64) Is application of bio-fertilizers/bioformulations advised through drip irrigation system? What is the right procedure?
Ans :

No, never apply biofertilizers/bioformulations through drip irrigation system. The organisms in bioproducts available in market are made dormant for the convenience of long term storage. These organisms should be mixed with well decomposed farm yard manure (FYM) and incubated for bringing them in active growth stage for better multiplication and build up of active population for successful establishment before they can be applied to the rhizosphere. The right procedure is to mix 1(or more as per instructions on pack) kg or liter pack in 1 ton of well decomposed FYM. Mix and moisten the FYM and cover it with polythene sheet in 1ft high heaps in the shade for 10-15 days. Rake up the heap once every 1-2 days and add more water if required to maintain required humidity. Apply in root zone after 10-15 days and mix with soil and irrigate.

65) Can bio-fertilizer/formulation and inorganic fertilizer/formulation be applied together?
Ans :

No never mix bio-fertilizer/formulation and inorganic fertilizer/formulation.
Bio-fertilizers have living organisms; they should not be mixed with any chemical as chemicals may have direct or indirect negative effect on the microorganism’s growth and survivability. They should be applied at least 20-30 days after chemical application.

66)Which bioformulations available in market are good for pomegranate?
Ans :

Bioformulations containing Arbuscularmychorrhizal fungi (AMF) with Glomusspp., Aspergillusniger AN27, Trichodermaviride and Trichodermaharzianum, Paecilomyces lilacinus and Verticilliumspp are good for soil application against wilt and growth promoters. Bacillus subtilis, Pseudomonas fluorescens, Trichoderma sp. are good for foliar sprays against foliar diseases. However, count of the organismin the formulation should be atleast 10-7-8/g or ml formulation when used and should purchase reliable tested brands and stored properly.


67)What is the proper method of irrigating in pomegranate?
Ans :

Drip irrigation with single lateral and two drippers till first two years and 2 laterals and 4 drippers from 3rdyear to 4th year and there after if tree size is huge 2 laterals and 6 drippers. Place laterals below shaded areas.

68)How much water should be given to plant during different stages of plant growth and production?
Ans :

The water requirement for pomegranate depends on plant age; plant stage bearing/non bearing, quantity of fruit load; season and soil type (less in black more in sandy) and may vary from 2-70 lit./plant/day depending on above mentioned factors. The best way is to standardize water requirement of your plot as per answer in Q69 below. Avoid too much water in rest period and till fruit set during crop period, increase water gradually during fruit enlargement period till 1 month before harvest and then reduce gradually till harvest

69)What is the easiest method to understand water requirement of my plants?
Ans :

The water requirement for pomegranate depends on plant age, plant stage bearing/non bearing, quantity of fruit load, season and soil type (less in black more in sandy) and may vary from 2-70 lit./plant/day. Therefore, best and easy way to standardize water for your orchard is:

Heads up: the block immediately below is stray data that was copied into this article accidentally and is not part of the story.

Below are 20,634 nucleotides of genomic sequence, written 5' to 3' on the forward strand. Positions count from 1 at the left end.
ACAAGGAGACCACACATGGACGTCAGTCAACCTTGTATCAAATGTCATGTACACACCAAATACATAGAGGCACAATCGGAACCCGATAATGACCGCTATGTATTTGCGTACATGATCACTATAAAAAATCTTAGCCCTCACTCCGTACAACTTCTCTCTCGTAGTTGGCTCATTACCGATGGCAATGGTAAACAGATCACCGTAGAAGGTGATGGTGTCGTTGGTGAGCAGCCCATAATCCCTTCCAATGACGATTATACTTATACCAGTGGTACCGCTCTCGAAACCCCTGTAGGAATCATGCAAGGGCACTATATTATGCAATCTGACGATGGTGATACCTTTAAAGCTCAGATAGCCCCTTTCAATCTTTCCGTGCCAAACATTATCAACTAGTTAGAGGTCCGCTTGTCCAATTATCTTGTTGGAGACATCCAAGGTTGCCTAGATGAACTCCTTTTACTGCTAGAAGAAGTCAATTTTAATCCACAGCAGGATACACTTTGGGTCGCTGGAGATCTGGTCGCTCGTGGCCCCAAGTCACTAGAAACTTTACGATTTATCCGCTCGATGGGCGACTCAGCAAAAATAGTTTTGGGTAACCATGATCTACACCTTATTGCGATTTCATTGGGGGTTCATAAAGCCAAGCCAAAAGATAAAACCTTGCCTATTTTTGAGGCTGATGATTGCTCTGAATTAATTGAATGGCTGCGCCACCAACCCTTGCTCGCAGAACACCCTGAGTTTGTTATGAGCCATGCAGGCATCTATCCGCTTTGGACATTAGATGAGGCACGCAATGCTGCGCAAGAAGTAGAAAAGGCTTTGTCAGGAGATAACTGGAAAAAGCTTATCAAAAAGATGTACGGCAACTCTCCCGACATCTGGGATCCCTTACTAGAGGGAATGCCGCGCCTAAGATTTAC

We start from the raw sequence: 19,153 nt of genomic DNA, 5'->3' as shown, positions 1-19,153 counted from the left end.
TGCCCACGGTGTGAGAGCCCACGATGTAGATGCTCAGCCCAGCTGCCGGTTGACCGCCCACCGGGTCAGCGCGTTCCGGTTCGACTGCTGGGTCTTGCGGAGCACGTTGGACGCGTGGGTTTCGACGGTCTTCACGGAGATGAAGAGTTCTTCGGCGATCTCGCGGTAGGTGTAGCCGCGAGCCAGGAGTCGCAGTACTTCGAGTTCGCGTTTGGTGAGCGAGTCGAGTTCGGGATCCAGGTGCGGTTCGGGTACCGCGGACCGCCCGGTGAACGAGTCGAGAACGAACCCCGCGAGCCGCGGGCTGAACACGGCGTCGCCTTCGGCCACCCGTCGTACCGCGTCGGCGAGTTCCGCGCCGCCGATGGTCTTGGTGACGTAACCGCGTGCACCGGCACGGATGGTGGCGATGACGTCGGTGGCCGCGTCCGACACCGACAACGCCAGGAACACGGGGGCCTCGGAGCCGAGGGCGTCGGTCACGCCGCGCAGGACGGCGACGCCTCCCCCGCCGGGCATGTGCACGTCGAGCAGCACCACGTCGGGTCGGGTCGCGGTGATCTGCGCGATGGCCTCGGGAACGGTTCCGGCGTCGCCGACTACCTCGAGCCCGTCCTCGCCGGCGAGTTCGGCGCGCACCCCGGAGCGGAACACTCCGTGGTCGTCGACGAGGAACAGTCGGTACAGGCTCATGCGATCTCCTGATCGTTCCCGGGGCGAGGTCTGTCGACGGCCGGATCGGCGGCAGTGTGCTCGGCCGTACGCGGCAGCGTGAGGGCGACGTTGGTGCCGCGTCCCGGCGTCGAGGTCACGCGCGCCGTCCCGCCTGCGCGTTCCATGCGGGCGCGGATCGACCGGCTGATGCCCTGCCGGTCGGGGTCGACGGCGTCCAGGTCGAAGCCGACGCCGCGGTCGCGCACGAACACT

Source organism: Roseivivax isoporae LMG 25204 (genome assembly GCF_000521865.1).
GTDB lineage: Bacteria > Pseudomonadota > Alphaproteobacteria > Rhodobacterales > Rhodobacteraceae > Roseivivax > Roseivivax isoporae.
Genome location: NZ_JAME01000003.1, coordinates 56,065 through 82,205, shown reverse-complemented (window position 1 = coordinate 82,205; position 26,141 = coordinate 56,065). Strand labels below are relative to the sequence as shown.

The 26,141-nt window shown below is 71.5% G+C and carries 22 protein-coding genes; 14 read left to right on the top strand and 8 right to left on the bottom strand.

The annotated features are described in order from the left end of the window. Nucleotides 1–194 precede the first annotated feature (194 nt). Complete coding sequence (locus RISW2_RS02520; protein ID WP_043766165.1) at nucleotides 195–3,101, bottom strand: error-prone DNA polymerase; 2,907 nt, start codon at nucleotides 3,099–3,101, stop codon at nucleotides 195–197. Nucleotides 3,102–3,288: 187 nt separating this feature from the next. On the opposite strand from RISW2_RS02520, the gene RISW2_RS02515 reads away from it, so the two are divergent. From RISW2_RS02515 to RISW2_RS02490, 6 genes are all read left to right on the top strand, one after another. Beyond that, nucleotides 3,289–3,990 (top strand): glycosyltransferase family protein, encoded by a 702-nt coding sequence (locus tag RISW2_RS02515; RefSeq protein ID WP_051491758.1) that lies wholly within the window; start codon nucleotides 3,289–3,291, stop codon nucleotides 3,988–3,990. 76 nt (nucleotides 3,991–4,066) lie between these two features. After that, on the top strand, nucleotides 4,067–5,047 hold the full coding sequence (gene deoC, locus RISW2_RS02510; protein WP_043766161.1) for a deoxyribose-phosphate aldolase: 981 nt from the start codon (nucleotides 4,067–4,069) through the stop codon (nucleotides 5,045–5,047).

(i) Irrigate the crop say for 1 hour.
(ii) Next day after 24 hrs check soil moisture at 15-20 cm depth in root region by taking soil from this region in your fist and close your fist to compress the soil.
(a.) If it remains loose and does not compress to form mould : Water is deficient, irrigate the crop
(b.) If it forms a mould, throw it on the ground:
§ If it loosens after falling- water is perfect; irrigate next day after checking
§ If it remains in mould without much dispersing- water is excess: No irrigation is required,check regularly and standardize time and interval when irrigation is required in your orchard and irrigate accordingly.

70) What are the reasons of clogging of emitters in drip irrigation systems?
Ans :

The clogging of emitters can be (i) physical due to sand and silt particles, (ii) biological due to growth of fungi, bacteria or algae or (iii)chemical due to mineral deposition. Fertigation can potentially cause clogging of drip emitters due to chemical interactions and high mineral concentrations, exceeding their solubility limit. In general biological and physical clogging agents are present in surface irrigation water, while chemical clogging agents are due to high mineral concentration in ground water.

71) How can I prevent clogging in emitters?
Ans :

In surface irrigation water clogging of emitters will most probably be due to biological and physical clogging agents. An adequate filtration system based on the quality of the water can prevent physical plugging of drip systems. Proper chlorination using bleaching powder and disinfection procedures are the key to control biological clogging of drip irrigation systems. At the end of growing period inject sulphuric acid solution at pH 5 into the lateral and leave the solution overnight and flush it out the next morning.
Acid injection, to reduce irrigation water pH, can prevent chemical clogging of drip emitters. Nitric acid is a most efficient solubilizer although sulphuric, Hydrochloric and phosphoric acids can be used too. Flushing line for one hour with pH 4.5 acid solution is usually effective enough. However, you can leave the solution overnight if you have a particularly tough precipitate build up. Flush the lines with water afterward.
Preventive measures should be preferred rather than drastic measures at the end of season. Regular maintenance including checking and cleaning of emitters, filters and laterals at least once in a month. Running the system at least for 10 minutes even during rainy days increases the operation period and lowering the clogging.


72) Are there any effective chemicals to check bacterial blight completely?
Ans :